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SEC Filings
TERRAFORM POWER, INC. filed this Form 10-K on 07/21/2017
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such mistakes not been made, which could cause the return on our investment in these wind and solar power plants to be lower than expected.

If our wind and solar energy assessments turn out to be wrong, our business could suffer a number of material adverse consequences, including:

our energy production and sales may be significantly lower than we predict;
our hedging arrangements may be ineffective or more costly;
we may not produce sufficient energy to meet our commitments to sell electricity or RECs and, as a result, we may have to buy electricity or RECs on the open market to cover our obligations or pay damages; and
our wind and solar power plants may not generate sufficient cash flow to make payments of principal and interest as they become due on the notes and our non-recourse debt, and we may have difficulty obtaining financing for future wind power plants.

If we are deemed to be an investment company, we may be required to institute burdensome compliance requirements and our activities may be restricted, which may make it difficult for us to complete strategic acquisitions or affect combinations.

If we are deemed to be an investment company under the Investment Company Act of 1940 (the “Investment Company Act”) our business would be subject to applicable restrictions under the Investment Company Act, which could make it impractical for us to continue our business as contemplated.

We believe our company is not an investment company under Section 3(b)(1) of the Investment Company Act because we are primarily engaged in a non-investment company business, and we intend to conduct our operations so that we will not be deemed an investment company. However, if we were to be deemed an investment company, restrictions imposed by the Investment Company Act, including limitations on our capital structure and our ability to transact with affiliates, could make it impractical for us to continue our business as contemplated.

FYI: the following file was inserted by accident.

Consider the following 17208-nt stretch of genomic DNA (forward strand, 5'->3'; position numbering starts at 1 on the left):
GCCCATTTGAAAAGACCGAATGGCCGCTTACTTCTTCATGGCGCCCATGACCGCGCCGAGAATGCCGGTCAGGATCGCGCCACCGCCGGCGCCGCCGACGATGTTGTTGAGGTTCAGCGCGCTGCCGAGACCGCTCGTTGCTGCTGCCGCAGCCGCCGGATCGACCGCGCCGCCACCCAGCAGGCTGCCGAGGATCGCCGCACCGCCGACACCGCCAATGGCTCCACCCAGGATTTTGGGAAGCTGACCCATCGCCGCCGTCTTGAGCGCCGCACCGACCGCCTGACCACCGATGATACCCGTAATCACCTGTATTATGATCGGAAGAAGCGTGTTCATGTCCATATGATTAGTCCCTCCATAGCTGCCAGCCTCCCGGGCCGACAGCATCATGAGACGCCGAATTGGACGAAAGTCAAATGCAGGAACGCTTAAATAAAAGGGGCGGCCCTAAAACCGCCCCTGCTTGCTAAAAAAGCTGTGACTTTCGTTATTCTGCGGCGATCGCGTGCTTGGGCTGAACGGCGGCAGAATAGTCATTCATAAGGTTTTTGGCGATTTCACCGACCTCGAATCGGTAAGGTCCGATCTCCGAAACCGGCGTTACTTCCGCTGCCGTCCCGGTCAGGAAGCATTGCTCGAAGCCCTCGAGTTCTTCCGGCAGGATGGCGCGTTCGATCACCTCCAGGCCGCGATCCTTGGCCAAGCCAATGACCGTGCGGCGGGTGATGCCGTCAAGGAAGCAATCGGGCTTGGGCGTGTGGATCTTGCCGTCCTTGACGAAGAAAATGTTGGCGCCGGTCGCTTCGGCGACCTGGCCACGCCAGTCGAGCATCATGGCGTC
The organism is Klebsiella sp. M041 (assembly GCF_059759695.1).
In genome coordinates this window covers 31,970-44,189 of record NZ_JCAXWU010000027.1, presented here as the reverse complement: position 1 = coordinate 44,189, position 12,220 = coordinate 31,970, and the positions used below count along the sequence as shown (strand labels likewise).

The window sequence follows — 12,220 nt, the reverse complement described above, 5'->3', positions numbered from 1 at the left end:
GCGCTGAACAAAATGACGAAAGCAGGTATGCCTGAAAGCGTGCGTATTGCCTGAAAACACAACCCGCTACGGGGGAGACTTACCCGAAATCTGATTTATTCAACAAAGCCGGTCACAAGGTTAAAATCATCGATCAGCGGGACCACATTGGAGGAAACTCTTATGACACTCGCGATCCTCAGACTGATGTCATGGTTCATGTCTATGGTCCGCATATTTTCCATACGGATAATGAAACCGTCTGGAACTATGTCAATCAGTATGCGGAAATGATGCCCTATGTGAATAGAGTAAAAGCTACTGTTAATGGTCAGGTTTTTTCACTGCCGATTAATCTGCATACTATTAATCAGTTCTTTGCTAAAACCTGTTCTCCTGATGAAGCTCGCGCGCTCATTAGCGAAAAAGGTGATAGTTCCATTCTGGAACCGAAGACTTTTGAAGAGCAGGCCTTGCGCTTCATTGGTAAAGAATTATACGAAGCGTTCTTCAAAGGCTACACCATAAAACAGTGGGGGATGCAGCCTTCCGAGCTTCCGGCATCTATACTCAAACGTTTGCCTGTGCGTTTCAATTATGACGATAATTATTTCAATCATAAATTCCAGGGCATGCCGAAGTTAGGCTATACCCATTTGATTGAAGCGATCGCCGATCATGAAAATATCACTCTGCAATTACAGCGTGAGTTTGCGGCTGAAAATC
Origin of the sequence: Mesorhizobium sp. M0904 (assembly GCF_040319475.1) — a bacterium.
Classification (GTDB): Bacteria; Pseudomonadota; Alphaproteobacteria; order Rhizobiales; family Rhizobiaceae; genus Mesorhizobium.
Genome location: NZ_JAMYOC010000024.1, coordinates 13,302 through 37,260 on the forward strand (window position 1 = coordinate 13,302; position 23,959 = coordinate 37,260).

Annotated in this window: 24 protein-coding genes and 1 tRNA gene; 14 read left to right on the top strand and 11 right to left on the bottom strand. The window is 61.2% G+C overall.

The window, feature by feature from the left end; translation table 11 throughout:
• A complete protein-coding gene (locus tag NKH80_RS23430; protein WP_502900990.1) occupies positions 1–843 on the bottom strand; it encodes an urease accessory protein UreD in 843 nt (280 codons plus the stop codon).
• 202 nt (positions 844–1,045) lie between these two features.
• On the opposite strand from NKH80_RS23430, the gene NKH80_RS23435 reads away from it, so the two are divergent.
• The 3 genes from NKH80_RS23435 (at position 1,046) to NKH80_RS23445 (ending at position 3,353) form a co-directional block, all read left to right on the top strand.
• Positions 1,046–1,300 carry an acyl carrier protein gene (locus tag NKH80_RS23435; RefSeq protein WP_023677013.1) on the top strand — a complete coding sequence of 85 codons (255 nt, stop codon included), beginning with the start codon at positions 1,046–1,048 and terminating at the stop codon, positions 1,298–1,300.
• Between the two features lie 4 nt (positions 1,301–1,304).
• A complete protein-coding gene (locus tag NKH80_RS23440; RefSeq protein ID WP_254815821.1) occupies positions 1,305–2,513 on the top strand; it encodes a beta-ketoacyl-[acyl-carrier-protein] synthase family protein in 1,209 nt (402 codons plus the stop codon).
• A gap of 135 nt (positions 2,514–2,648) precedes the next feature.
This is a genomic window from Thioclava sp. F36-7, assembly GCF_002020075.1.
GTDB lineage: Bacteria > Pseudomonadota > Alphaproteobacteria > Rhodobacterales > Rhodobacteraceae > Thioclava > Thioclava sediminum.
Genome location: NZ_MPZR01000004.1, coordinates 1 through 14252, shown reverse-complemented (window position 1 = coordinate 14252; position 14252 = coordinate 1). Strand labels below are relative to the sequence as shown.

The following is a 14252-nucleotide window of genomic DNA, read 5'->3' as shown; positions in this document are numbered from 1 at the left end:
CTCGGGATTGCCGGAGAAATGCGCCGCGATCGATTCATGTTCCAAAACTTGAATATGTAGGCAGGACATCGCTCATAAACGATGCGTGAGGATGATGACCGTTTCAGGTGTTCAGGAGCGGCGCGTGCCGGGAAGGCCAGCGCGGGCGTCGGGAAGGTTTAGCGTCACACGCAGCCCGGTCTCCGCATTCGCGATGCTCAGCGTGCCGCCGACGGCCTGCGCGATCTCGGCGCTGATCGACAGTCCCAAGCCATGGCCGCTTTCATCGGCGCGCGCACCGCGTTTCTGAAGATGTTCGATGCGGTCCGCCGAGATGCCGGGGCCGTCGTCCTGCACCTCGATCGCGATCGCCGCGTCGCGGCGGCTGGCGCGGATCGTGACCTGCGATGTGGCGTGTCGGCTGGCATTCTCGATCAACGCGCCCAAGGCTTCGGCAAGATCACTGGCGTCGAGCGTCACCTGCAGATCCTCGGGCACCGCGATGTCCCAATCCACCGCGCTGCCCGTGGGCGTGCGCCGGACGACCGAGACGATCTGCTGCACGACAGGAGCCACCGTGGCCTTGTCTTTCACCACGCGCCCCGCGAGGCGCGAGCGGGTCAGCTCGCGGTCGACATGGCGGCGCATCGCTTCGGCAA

Risks Inherent in an Investment in TerraForm Power, Inc.

We may not be able to pay comparable or growing cash dividends to holders of our Class A common stock in the future.

The amount of our cash available for distribution principally depends upon the amount of cash we generate from our operations, which will fluctuate from quarter to quarter based on, among other things:

the impact of the Merger and the Sponsorship Transaction on our business and results of operations;
the adverse consequences of the SunEdison Bankruptcy;
the timing of our ability to complete our Form 10-Q for the quarters ended March 31, 2017 and June 30, 2017 and audited project-level financial statements;
defaults or potential defaults arising under our Revolver, the indentures governing our Senior Notes due 2023 and Senior Notes due 2025 and in our project-level financing agreements; and the resulting impact on our projects;
risks related to our failure to satisfy the requirements of the NASDAQ Global Select Market, which could result in a delisting of our common stock;
our ability to integrate acquired assets and realize the anticipated benefits of these acquired assets;
counterparties’ to our offtake agreements willingness and ability to fulfill their obligations under such agreements;
price fluctuations, termination provisions and buyout provisions related to our offtake agreements;
our ability to enter into contracts to sell power on acceptable terms as our offtake agreements expire;
delays or unexpected costs during the completion of construction of certain renewable energy facilities we intend to acquire;
our ability to successfully identify, evaluate and consummate acquisitions;
government regulation, including compliance with regulatory and permit requirements and changes in market rules, rates, tariffs and environmental laws;
operating and financial restrictions placed on us and our subsidiaries related to agreements governing our indebtedness and other agreements of certain of our subsidiaries and project-level subsidiaries generally and in our Revolver;
our ability to borrow additional funds and access capital markets, as well as our substantial indebtedness and the possibility that we may incur additional indebtedness going forward;
our ability to compete against traditional and renewable energy companies;
hazards customary to the power production industry and power generation operations such as unusual weather conditions, catastrophic weather-related or other damage to facilities, unscheduled generation outages, maintenance or